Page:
Yesterday my Mom told me that it was quite impressive that a 23-year-old kid was traveling the United States alone from big cities to national parks to certain wonders of the world.
Many times these days I wake up and shake my head with a smile, wondering how I got all the way out to Montana from Maryland, and how I’m able to see what I’m seeing and do what I’m doing.
But then I realized that this wasn’t by chance. I wanted this life, and while I do have problems paying my bills sometimes (I write for free at the Huffington Post), it was a conscious effort of mine to be able to travel.
I remember seeing travel blogs online in January, wishing that I could have the life of these people. It all seemed so glamorous. They took trips wherever they wanted, wrote about it when they got done, and went on to the next place.
It just seemed so exhilarating.
So I started to pursue that, and here I am eight months later, living a life I dreamed of back in January.
The truth is I just started to hold on to and really put a few lessons I learned throughout my life into action. Here they are:
1. Stop Listening To Reason
Reason tells you to take the safe route. It’s there telling you to take that 9-5 desk job when all you want to do is see the world. It’s such a burden on your growth as a human being, and I really think that most people regret listening to it later in life. Once I decided to throw reason to the side and think about what I really wanted to do, then doors started to open up that I didn’t know were there.
2. Stop Putting Needless Barriers Up In Your Mind
There’s a lot of rules that we walk around with on a daily basis. If you really think about it, many of these rules are ones that we make up in our own mind. For instance, I really wanted to leave Maryland to live in Orlando after graduation. I made it such a point to believe this that I subconsciously made it a rule in my mind to follow. It was going to happen. But if I slowed down and thought about my options, I would’ve come to realize that if I stayed at home I would live rent-free, grocery-payment-free, and my cost of living would take a nosedive. I could’ve used a lot of money to make student loan payments.
I put that barrier there in my mind. Think about some of the things that are actually barriers for you and some of the things that you put there yourself. These can be choosing not to apply for a fun remote job because you don’t have the experience. Nonsense! Write a cover letter that will catch their eye and they will read!
After college I couldn’t get a job to save my life. I’d go into job interviews and answer all the questions according to how the books said I should, then I went home and never received any calls back. It was low key pathetic.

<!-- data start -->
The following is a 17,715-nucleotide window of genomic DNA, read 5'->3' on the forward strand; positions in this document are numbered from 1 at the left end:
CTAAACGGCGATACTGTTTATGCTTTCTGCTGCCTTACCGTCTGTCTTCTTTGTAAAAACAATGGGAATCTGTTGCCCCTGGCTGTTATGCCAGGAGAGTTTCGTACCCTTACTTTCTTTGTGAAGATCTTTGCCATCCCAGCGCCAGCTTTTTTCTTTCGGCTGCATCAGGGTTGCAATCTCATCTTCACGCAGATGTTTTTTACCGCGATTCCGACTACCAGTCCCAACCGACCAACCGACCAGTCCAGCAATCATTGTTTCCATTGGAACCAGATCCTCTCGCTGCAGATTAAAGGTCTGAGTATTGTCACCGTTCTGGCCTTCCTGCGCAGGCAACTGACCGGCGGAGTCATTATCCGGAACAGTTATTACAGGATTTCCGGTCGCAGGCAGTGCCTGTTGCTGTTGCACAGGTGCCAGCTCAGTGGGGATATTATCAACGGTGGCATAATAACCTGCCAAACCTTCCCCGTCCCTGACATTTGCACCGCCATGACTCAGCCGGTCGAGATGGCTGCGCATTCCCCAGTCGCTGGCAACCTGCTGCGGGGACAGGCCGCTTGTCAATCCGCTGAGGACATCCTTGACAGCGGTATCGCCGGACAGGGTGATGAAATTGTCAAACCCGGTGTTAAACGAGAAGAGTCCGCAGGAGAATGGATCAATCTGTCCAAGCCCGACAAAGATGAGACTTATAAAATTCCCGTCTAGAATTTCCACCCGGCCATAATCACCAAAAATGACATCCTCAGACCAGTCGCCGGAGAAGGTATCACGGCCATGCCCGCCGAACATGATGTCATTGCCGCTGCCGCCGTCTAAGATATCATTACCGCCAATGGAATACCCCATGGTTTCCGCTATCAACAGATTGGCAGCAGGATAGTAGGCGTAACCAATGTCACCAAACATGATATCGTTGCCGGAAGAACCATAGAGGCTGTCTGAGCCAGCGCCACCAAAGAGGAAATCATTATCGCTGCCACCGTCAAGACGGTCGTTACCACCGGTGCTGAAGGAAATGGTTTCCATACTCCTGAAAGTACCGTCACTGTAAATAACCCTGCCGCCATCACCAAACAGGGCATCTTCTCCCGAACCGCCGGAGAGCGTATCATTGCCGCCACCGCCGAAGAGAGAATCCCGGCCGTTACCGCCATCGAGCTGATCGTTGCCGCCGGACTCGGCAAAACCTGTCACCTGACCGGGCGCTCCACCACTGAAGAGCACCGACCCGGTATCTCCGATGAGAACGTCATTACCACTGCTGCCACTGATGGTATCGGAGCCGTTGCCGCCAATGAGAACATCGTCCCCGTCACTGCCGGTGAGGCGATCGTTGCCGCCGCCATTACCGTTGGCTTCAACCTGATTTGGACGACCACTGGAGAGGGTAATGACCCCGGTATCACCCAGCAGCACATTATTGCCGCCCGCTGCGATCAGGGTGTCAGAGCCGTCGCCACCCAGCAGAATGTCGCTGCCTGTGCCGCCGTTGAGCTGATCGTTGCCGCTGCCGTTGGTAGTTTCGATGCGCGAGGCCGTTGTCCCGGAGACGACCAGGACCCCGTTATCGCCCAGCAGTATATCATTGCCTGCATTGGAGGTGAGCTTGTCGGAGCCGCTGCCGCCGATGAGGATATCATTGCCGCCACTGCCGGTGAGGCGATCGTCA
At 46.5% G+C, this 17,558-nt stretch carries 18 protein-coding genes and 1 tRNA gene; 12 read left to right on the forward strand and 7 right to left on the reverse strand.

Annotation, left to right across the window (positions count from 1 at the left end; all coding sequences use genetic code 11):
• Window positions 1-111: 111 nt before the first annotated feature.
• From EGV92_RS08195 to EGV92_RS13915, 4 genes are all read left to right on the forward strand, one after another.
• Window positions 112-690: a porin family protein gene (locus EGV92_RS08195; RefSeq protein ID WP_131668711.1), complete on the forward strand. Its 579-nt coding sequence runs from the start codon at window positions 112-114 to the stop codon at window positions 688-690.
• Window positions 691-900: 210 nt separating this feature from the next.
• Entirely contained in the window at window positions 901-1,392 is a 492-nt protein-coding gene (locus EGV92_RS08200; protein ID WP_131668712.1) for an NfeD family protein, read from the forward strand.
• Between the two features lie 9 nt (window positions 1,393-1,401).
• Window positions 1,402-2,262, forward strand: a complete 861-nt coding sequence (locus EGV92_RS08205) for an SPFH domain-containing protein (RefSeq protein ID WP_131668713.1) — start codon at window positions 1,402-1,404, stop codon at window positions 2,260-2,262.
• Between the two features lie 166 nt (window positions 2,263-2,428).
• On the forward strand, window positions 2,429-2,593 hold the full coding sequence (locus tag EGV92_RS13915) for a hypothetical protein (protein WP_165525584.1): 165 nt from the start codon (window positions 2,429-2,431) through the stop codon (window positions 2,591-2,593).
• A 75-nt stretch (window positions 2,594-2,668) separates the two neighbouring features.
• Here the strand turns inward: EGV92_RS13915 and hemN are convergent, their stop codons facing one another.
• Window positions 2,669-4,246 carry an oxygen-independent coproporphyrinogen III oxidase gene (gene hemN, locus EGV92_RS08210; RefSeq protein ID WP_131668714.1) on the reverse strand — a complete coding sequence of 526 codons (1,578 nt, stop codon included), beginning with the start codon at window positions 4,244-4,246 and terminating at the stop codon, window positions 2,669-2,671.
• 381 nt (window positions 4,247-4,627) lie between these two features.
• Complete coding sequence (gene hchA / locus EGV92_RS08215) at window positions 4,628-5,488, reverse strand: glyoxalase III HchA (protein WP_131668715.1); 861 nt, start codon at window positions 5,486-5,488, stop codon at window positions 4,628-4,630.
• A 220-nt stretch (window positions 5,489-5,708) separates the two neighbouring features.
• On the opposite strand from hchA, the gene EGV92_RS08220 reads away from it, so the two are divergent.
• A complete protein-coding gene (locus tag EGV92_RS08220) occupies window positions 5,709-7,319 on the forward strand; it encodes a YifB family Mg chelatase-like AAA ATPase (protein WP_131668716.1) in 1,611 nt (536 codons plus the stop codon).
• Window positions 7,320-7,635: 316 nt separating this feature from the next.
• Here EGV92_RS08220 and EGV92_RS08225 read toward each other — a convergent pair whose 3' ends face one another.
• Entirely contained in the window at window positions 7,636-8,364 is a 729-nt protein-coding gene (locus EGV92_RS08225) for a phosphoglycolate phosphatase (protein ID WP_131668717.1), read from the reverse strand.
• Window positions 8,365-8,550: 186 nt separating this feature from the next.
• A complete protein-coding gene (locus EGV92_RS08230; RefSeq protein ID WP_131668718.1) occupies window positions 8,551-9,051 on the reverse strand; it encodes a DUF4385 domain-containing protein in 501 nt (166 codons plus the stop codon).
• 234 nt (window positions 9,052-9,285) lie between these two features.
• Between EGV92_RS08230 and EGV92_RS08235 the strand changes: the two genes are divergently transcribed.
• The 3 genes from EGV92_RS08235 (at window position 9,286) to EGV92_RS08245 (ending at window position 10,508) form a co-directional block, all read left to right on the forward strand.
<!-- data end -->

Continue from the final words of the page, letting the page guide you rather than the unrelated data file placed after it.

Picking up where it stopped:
I started to use my performance in that area as a gauge for my success. And you can only imagine that I felt like a talentless piece of crap who would never amount to anything because I couldn’t even score a job that paid $ 15 per hour with a college degree.
In the face of hardship, believe in the value that you have. Think about all the compliments your mother used to give you growing up. She would know, wouldn’t she? She spent 18+ years with you!
A year ago I couldn’t get hired. Now I write at the Huffington Post. Value yourself more. Blindly believe in yourself. Which leads me to my next point.
Seriously. Just believe that something incredible is about to happen. This gives you insane energy and actually boosts creativity. Whenever I get excited about something my mind goes off on crazy tangents about things I could do to accomplish goals in a unique way. Excitement is a great thing. Hope is a great thing. Just have blind faith, even if it’s unwarranted, that things are going to work out somehow in the end. Get excited about your life again!
5. Swing For A Grandslam, Not Singles
This goes hand in hand with what I just said, but you really need to step up to the plate looking to hit a freaking grand slam instead of a single. Seriously. Take your goal and multiply it by ten–now there’s a goal. Big goals inspire us. If you couldn’t already tell, inspiration was vital to my “success.” Inspiration will take you past midnight to write into the early hours of the morning. Inspiration makes us feel like kids again. What an incredible feeling, and it can move mountains for you if you let it.
6. Caffeine Is Your Friend
Energy turns into creativity. Caffeine is your friend. Drink a double-shot of espresso and tell me you don’t feel more creative and inspired afterward. Thought so.
7. Swing For The Fences Once Every Day
Email that screenwriter. Call the author of the book you just read. How do you find their numbers/email? Research it! This world isn’t made up of impenetrable barriers that withhold information from one person while giving it to another. A famous person I just interviewed turned out to have a Gmail account with a username of the first letter of their first name followed by their whole last name. Do one incredible thing every single day. You never know if you could strike gold.
8. Don’t Listen To Other People
This goes hand-in-hand with the first point in the countdown. Don’t listen to other people, because they will drag you down. They will make you feel like your dream is stupid. My parents didn’t exactly think my plan was a solid one. They wanted me to pursue a job at Panera Bread instead to become a manager. Now my Mom is telling me how she’s proud of me while I’m on a trip I designed myself. Life works in funny ways.
Self Help on Huffington Post